Running barefoot is associated with a substantially lower prevalence of acute injuries of the ankle and chronic injuries of the lower leg. Laboratory studies show that the energy cost of running is reduced by about 4% when running without shoes. In spite of these apparent benefits, nowadays barefoot running is rare in training and competition.
BAREFOOT RUNNING REDUCES OXYGEN CONSUMPTION
Research shows running in bare feet reduces oxygen consumption by a few percent. Competitive running performances should therefore improve by a similar amount, but there has been no published research comparing the effect of barefoot running on simulated or real competitive running performance. Research is needed to establish why runners choose not to run barefoot but broken glass and lack of safe outdoor running surfaces are most likely the culprit.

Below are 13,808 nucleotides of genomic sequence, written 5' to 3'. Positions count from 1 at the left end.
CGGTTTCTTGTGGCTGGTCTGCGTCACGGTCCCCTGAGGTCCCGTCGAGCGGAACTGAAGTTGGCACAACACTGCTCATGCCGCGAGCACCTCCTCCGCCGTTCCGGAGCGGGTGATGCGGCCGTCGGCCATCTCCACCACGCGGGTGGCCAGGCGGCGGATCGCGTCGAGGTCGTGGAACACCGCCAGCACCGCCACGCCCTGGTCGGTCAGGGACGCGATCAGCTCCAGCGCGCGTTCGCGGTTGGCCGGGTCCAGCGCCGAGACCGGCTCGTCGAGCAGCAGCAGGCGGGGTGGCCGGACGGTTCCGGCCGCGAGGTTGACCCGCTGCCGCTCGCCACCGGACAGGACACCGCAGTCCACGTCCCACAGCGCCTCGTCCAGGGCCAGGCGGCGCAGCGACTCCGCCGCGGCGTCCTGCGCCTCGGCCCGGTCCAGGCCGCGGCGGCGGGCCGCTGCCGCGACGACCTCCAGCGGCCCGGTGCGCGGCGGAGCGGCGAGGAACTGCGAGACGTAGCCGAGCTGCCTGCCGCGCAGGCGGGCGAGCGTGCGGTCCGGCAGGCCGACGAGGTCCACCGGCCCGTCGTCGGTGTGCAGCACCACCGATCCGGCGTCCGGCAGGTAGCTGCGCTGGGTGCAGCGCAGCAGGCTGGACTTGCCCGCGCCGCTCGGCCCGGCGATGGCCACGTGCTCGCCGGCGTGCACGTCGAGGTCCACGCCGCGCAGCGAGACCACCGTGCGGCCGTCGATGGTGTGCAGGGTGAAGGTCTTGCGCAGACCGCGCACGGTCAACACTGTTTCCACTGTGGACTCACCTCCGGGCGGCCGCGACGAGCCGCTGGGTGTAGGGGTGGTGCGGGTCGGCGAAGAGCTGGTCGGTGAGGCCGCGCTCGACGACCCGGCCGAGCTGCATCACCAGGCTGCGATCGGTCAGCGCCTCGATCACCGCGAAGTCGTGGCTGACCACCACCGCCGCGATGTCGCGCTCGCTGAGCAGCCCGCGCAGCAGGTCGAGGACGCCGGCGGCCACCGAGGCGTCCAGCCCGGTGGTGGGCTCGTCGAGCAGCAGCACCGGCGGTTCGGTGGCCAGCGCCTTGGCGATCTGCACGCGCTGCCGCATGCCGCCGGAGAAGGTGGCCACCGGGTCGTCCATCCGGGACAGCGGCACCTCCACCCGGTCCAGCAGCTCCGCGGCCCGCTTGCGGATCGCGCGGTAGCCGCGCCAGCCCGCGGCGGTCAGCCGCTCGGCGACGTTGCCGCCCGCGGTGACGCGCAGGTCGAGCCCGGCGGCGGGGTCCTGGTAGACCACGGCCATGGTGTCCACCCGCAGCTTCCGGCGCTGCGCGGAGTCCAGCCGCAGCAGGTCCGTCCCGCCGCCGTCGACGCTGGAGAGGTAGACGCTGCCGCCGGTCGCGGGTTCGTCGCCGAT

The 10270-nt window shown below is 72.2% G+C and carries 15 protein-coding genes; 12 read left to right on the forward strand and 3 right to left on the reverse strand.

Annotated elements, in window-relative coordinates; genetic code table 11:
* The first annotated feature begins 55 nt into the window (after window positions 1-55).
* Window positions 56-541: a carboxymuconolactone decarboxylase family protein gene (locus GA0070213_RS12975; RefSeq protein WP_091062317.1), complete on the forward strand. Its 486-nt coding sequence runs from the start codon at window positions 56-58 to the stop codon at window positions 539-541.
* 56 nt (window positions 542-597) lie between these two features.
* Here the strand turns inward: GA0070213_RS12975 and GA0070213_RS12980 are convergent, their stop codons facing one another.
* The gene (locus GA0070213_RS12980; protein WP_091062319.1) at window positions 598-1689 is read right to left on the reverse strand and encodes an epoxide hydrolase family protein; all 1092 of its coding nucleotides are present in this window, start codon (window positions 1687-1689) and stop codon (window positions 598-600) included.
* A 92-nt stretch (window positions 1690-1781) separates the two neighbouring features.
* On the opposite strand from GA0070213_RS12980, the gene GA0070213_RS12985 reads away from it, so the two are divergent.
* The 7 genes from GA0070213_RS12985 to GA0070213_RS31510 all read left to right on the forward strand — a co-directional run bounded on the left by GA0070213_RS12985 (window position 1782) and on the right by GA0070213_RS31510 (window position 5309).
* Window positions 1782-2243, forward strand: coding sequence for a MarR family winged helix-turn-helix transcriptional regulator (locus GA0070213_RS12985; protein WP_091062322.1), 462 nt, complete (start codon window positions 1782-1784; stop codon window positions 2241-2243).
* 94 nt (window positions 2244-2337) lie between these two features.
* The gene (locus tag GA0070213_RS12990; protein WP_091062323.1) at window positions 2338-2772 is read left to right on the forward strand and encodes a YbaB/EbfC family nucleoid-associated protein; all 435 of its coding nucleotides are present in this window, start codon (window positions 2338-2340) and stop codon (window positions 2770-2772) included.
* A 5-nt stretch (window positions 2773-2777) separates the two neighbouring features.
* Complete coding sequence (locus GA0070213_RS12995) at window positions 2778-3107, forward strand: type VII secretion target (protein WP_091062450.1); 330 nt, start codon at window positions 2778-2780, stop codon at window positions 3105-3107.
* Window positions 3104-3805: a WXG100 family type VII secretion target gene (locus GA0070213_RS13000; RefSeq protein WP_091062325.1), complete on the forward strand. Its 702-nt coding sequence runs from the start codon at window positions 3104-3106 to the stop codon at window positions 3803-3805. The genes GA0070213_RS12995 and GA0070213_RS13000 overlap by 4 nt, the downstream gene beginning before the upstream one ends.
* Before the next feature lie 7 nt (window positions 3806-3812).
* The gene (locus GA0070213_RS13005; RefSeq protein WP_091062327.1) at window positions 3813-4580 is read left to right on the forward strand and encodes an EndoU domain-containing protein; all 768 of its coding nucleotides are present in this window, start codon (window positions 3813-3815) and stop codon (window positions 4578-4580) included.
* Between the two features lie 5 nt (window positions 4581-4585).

ABEBE BIKILA – BAREFOOT RUNNING LEGEND
Many well-known international athletes hace successfully competed barefoot, most notably the late 1960 & 1964 Olympic Marathon Champion Abebe Bikila from Ethiopia. In the past running in bare feet in long distance events was not a barrier to performance, even at world class events.